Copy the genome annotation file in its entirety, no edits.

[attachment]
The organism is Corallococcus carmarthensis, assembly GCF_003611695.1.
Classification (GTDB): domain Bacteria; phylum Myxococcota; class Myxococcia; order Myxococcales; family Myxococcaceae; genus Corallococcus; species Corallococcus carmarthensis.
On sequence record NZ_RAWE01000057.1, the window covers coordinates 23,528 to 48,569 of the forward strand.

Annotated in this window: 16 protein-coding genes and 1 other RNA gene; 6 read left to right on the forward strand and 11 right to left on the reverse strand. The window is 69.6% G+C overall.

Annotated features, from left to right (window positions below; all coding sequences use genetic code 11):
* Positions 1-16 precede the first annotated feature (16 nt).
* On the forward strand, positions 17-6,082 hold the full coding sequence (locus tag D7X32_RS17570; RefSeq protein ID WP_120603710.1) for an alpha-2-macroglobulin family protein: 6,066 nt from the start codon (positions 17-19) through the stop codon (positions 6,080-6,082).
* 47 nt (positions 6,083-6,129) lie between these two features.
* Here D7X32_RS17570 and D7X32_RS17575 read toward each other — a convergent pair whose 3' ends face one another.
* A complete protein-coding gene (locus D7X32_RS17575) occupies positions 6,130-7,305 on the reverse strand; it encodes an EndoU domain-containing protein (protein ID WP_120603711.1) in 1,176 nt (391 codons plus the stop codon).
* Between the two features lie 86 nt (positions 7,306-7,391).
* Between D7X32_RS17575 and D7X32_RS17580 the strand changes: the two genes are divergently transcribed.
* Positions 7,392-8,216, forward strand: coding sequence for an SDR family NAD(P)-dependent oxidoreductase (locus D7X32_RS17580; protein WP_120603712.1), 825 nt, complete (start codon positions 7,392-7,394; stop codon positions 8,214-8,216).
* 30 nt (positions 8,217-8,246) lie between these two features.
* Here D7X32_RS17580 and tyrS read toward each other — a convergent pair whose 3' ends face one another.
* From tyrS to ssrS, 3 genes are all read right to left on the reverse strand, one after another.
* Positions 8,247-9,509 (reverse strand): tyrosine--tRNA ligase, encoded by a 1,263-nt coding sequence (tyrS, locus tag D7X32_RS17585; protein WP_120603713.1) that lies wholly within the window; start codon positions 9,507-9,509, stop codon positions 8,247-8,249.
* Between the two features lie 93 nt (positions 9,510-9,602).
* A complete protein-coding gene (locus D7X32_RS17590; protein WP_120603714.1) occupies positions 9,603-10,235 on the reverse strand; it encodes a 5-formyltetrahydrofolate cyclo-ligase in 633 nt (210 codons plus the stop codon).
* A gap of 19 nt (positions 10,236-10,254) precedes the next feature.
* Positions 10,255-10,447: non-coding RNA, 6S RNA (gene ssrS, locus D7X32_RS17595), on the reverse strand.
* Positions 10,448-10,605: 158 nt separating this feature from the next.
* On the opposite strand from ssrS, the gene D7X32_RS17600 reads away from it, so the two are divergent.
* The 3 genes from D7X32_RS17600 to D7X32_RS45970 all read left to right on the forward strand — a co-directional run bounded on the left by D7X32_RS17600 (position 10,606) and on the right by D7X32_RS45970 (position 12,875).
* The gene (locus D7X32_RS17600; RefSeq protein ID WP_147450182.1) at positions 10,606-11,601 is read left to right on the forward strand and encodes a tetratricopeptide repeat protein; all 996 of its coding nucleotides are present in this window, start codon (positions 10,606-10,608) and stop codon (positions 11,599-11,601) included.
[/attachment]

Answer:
The organism is Corallococcus carmarthensis, assembly GCF_003611695.1.
Classification (GTDB): domain Bacteria; phylum Myxococcota; class Myxococcia; order Myxococcales; family Myxococcaceae; genus Corallococcus; species Corallococcus carmarthensis.
On sequence record NZ_RAWE01000057.1, the window covers coordinates 23,528 to 48,569 of the forward strand.

Annotated in this window: 16 protein-coding genes and 1 other RNA gene; 6 read left to right on the forward strand and 11 right to left on the reverse strand. The window is 69.6% G+C overall.

Annotated features, from left to right (window positions below; all coding sequences use genetic code 11):
* Positions 1-16 precede the first annotated feature (16 nt).
* On the forward strand, positions 17-6,082 hold the full coding sequence (locus tag D7X32_RS17570; RefSeq protein ID WP_120603710.1) for an alpha-2-macroglobulin family protein: 6,066 nt from the start codon (positions 17-19) through the stop codon (positions 6,080-6,082).
* 47 nt (positions 6,083-6,129) lie between these two features.
* Here D7X32_RS17570 and D7X32_RS17575 read toward each other — a convergent pair whose 3' ends face one another.
* A complete protein-coding gene (locus D7X32_RS17575) occupies positions 6,130-7,305 on the reverse strand; it encodes an EndoU domain-containing protein (protein ID WP_120603711.1) in 1,176 nt (391 codons plus the stop codon).
* Between the two features lie 86 nt (positions 7,306-7,391).
* Between D7X32_RS17575 and D7X32_RS17580 the strand changes: the two genes are divergently transcribed.
* Positions 7,392-8,216, forward strand: coding sequence for an SDR family NAD(P)-dependent oxidoreductase (locus D7X32_RS17580; protein WP_120603712.1), 825 nt, complete (start codon positions 7,392-7,394; stop codon positions 8,214-8,216).
* 30 nt (positions 8,217-8,246) lie between these two features.
* Here D7X32_RS17580 and tyrS read toward each other — a convergent pair whose 3' ends face one another.
* From tyrS to ssrS, 3 genes are all read right to left on the reverse strand, one after another.
* Positions 8,247-9,509 (reverse strand): tyrosine--tRNA ligase, encoded by a 1,263-nt coding sequence (tyrS, locus tag D7X32_RS17585; protein WP_120603713.1) that lies wholly within the window; start codon positions 9,507-9,509, stop codon positions 8,247-8,249.
* Between the two features lie 93 nt (positions 9,510-9,602).
* A complete protein-coding gene (locus D7X32_RS17590; protein WP_120603714.1) occupies positions 9,603-10,235 on the reverse strand; it encodes a 5-formyltetrahydrofolate cyclo-ligase in 633 nt (210 codons plus the stop codon).
* A gap of 19 nt (positions 10,236-10,254) precedes the next feature.
* Positions 10,255-10,447: non-coding RNA, 6S RNA (gene ssrS, locus D7X32_RS17595), on the reverse strand.
* Positions 10,448-10,605: 158 nt separating this feature from the next.
* On the opposite strand from ssrS, the gene D7X32_RS17600 reads away from it, so the two are divergent.
* The 3 genes from D7X32_RS17600 to D7X32_RS45970 all read left to right on the forward strand — a co-directional run bounded on the left by D7X32_RS17600 (position 10,606) and on the right by D7X32_RS45970 (position 12,875).
* The gene (locus D7X32_RS17600; RefSeq protein ID WP_147450182.1) at positions 10,606-11,601 is read left to right on the forward strand and encodes a tetratricopeptide repeat protein; all 996 of its coding nucleotides are present in this window, start codon (positions 10,606-10,608) and stop codon (positions 11,599-11,601) included.